result of the introduction of a disruptive technology – one that offers a change in the paradigm of how things are done. However, the majority of innovations are in reality incremental improvements to an existing norm. Mr Goldberg offered a healthcare example to demonstrate this point. “Charnley pioneered the metal on polyethylene hip replacement in the 1960s – a good example of a disruptive innovation. Since that time there has been a wealth of similar innovations and these have all been incremental innovations, offering variations of the same. Indeed, the National Joint Registry today now lists more than 600 combinations of different brands of hip and knee replacements. It is a daunting task for a clinician to make a decision about which device to use when there is so much choice.” Mr Goldberg then showed the

audience a chart produced by the National Joint Registry, which identified

the top five cementless hip stem brands dating from 2003 to 2010. The chart showed that the number of protheses being used has increased rapidly, from 4,000 in 2003 to over 32,000 in 2010. “The outcome data for the top two brands – Corail and Furlong HAC – are similar,” said Goldberg. “So what led to one of the products being, by far, the market leader today?” He believes that product success is often more down to the marketing capabilities of the device manufacturer and that this has a huge impact on healthcare practice today.

Route to adoption “Of course,” he said, “adoption of any innovation first requires potential adopters to be made aware of the innovation. In healthcare there needs to be a good evidence base to justify the use of a new technique or product. In the healthcare environment, the evidence base and research relating to an innovation is critical and is pivotal in the decision making process.” The steps required for the introduction

of innovation into the healthcare sector include preclinical testing, first-in-man studies, clinical trials, and post-marketing surveillance. “However, there is a discrepancy between the evidence the regulatory authorities require and those that clinicians and subsequently commissioners require. Hence many drugs and devices are marketed in the absence of meaningful clinical or cost- effectiveness data,” said Goldberg, who was worried by this and went on to question why, as in some cases, it can take 10 years or more for the National Institute for Health and Clinical Excellence (NICE) to produce guidance on a product, and why NIHR funded trials tend to be commissioned well after technologies have apparently been adopted by the profession.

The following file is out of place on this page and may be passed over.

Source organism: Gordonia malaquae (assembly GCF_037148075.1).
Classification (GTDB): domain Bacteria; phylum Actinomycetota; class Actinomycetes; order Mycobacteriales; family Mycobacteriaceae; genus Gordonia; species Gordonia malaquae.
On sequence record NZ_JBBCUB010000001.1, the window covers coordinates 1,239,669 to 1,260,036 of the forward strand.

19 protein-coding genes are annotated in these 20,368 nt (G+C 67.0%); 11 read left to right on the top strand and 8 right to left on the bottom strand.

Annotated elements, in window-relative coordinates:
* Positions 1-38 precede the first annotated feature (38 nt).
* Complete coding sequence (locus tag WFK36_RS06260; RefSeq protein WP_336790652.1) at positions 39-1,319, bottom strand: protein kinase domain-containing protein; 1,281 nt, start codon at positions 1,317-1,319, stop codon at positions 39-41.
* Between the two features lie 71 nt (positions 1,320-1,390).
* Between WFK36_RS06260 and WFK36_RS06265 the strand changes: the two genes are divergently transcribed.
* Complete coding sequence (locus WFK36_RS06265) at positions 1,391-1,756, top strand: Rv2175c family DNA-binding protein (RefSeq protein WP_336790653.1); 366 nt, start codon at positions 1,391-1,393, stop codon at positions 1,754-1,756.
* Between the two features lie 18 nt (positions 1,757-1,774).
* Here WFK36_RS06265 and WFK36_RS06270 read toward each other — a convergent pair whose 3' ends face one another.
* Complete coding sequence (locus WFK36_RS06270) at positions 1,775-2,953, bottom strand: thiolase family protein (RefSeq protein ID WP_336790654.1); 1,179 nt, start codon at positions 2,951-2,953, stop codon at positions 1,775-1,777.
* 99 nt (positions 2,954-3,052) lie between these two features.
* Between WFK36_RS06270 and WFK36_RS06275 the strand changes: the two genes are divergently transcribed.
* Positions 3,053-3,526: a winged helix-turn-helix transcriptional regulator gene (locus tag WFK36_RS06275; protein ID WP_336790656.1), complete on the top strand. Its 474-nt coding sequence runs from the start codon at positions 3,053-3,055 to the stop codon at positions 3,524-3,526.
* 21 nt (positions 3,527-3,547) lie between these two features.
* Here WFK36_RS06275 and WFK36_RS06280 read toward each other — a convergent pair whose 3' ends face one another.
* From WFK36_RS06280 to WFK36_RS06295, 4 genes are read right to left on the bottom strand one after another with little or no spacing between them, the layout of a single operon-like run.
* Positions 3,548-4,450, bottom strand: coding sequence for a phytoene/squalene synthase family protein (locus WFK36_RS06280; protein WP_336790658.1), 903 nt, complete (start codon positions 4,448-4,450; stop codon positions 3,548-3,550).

A new way forward Mr Goldberg went on to propose an interesting potential new way forward which could benefit all the stakeholders involved in the process of bringing a new product to market – the FDA/MHRA, clinical groups, NICE, insurers/ commissioners and industry and charities. He proposed that, at the very beginning of a new product development, a technology panel, comprising all the stakeholders involved in the process of product introduction, should review the idea to clearly identify early in the process

‘The decision about whether to grant a CE mark is made by one of around 76 Notified Bodies, many of whom are private companies.’

MARCH 2012